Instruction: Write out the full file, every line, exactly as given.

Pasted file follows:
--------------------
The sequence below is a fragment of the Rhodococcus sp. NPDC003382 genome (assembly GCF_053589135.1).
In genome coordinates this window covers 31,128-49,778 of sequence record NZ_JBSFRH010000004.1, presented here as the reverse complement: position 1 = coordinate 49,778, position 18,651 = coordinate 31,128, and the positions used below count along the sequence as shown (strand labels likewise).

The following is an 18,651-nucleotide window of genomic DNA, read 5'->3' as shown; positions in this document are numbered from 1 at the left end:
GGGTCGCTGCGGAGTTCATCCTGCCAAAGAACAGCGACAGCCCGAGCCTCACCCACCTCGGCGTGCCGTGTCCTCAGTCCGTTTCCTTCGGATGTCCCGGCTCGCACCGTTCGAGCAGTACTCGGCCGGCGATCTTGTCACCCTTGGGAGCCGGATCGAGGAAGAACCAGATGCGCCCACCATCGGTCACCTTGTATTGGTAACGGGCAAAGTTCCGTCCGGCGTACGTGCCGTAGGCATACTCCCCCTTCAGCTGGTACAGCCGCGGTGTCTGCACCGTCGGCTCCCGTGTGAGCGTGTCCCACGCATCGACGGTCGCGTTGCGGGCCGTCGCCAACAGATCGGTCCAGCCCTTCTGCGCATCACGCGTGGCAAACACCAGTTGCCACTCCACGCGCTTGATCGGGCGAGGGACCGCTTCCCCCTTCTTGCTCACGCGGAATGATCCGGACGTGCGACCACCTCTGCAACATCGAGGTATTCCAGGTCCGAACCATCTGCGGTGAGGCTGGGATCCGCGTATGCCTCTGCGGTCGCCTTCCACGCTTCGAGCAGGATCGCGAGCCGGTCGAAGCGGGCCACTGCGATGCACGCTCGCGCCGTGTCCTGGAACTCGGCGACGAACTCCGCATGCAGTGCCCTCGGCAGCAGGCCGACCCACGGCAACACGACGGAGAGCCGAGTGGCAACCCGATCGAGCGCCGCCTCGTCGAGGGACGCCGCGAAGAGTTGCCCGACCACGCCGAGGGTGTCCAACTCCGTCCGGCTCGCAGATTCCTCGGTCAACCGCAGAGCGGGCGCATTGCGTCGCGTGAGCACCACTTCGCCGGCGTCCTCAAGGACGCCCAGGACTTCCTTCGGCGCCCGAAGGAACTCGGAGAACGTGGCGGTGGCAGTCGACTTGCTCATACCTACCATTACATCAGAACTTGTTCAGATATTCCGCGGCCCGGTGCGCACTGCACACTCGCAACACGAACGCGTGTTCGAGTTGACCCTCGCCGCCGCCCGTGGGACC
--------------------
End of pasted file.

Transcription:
The sequence below is a fragment of the Rhodococcus sp. NPDC003382 genome (assembly GCF_053589135.1).
In genome coordinates this window covers 31,128-49,778 of sequence record NZ_JBSFRH010000004.1, presented here as the reverse complement: position 1 = coordinate 49,778, position 18,651 = coordinate 31,128, and the positions used below count along the sequence as shown (strand labels likewise).

The following is an 18,651-nucleotide window of genomic DNA, read 5'->3' as shown; positions in this document are numbered from 1 at the left end:
GGGTCGCTGCGGAGTTCATCCTGCCAAAGAACAGCGACAGCCCGAGCCTCACCCACCTCGGCGTGCCGTGTCCTCAGTCCGTTTCCTTCGGATGTCCCGGCTCGCACCGTTCGAGCAGTACTCGGCCGGCGATCTTGTCACCCTTGGGAGCCGGATCGAGGAAGAACCAGATGCGCCCACCATCGGTCACCTTGTATTGGTAACGGGCAAAGTTCCGTCCGGCGTACGTGCCGTAGGCATACTCCCCCTTCAGCTGGTACAGCCGCGGTGTCTGCACCGTCGGCTCCCGTGTGAGCGTGTCCCACGCATCGACGGTCGCGTTGCGGGCCGTCGCCAACAGATCGGTCCAGCCCTTCTGCGCATCACGCGTGGCAAACACCAGTTGCCACTCCACGCGCTTGATCGGGCGAGGGACCGCTTCCCCCTTCTTGCTCACGCGGAATGATCCGGACGTGCGACCACCTCTGCAACATCGAGGTATTCCAGGTCCGAACCATCTGCGGTGAGGCTGGGATCCGCGTATGCCTCTGCGGTCGCCTTCCACGCTTCGAGCAGGATCGCGAGCCGGTCGAAGCGGGCCACTGCGATGCACGCTCGCGCCGTGTCCTGGAACTCGGCGACGAACTCCGCATGCAGTGCCCTCGGCAGCAGGCCGACCCACGGCAACACGACGGAGAGCCGAGTGGCAACCCGATCGAGCGCCGCCTCGTCGAGGGACGCCGCGAAGAGTTGCCCGACCACGCCGAGGGTGTCCAACTCCGTCCGGCTCGCAGATTCCTCGGTCAACCGCAGAGCGGGCGCATTGCGTCGCGTGAGCACCACTTCGCCGGCGTCCTCAAGGACGCCCAGGACTTCCTTCGGCGCCCGAAGGAACTCGGAGAACGTGGCGGTGGCAGTCGACTTGCTCATACCTACCATTACATCAGAACTTGTTCAGATATTCCGCGGCCCGGTGCGCACTGCACACTCGCAACACGAACGCGTGTTCGAGTTGACCCTCGCCGCCGCCCGTGGGACC